Credit: Darrow Montgomery

We know D.C. Get our free newsletter to stay in the know.

Why isn’t electronic dance music as popular in the U.S. as it is in other parts of the world? Do you think the RAVE Act had an impact on the mainstreaming of electronic dance music here? —Mary Morris, Laurel

Artists like the Postal Service, Radiohead, Björk, and Beck have had success in America by integrating electronica and dance elements into their music. And music marketers are looking for any opening: If a dance mix can get a Kelly Clarkson song played in the dance clubs, there will be a dance mix. One reason electronic music isn’t as popular might be that it sounds better in a club than on the radio. Another could be that most electronic music is built on percussion, loops, and beats, while rock/folk/pop/hip-hop is driven by words and personalities. Europe never seemed to get caught up in a “disco is killing live music” mentality like the U.S. did—the July 1979 “Disco Demolition” in Chicago caused a riot. The RAVE Act may have had a lot to do with it, too. Initially targeted at raves, it gave authorities increased power to raid any public gathering, including rock concerts and political rallies. Now the Department of Justice is proposing an expansion of existing federal law that would require adult-networking sites to obtain a photo ID from any consenting adult who posts a sexually explicit photo and allow the attorney general to search those sites’ records without a warrant.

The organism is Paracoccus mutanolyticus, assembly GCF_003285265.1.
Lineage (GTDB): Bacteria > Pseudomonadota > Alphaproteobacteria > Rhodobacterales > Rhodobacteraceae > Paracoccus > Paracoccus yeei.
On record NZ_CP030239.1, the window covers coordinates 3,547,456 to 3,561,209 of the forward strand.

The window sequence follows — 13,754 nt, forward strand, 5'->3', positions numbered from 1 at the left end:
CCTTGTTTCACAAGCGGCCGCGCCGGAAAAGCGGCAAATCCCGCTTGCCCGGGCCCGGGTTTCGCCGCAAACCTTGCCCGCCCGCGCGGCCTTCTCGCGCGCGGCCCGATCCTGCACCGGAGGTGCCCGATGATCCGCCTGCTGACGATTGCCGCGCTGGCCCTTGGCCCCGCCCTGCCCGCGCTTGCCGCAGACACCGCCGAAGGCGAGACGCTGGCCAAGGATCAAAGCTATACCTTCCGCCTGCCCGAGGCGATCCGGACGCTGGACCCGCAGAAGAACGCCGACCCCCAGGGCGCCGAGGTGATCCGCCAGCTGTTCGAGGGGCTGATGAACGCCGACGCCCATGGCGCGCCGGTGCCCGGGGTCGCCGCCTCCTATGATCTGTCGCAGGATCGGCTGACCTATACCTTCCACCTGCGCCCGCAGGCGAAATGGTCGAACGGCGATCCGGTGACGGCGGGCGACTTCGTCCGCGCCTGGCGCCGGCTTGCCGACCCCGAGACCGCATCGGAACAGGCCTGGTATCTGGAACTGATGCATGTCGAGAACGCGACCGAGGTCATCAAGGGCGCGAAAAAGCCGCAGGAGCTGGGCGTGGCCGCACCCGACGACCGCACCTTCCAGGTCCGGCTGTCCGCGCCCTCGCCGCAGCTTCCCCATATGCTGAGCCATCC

I think this all speaks to the continued rise of conservatism in America. Would grown men look for anonymous sex in public restrooms if there were areas created to address this primal urge? Such places exist in Europe, greatly reducing the likelihood that children could stumble onto awkward adult situations. Repression of the natural course of human behavior is not the best answer. —Bob Mould

Bob Mould DJs at Blowoff in New York City on Sept. 8. Send questions to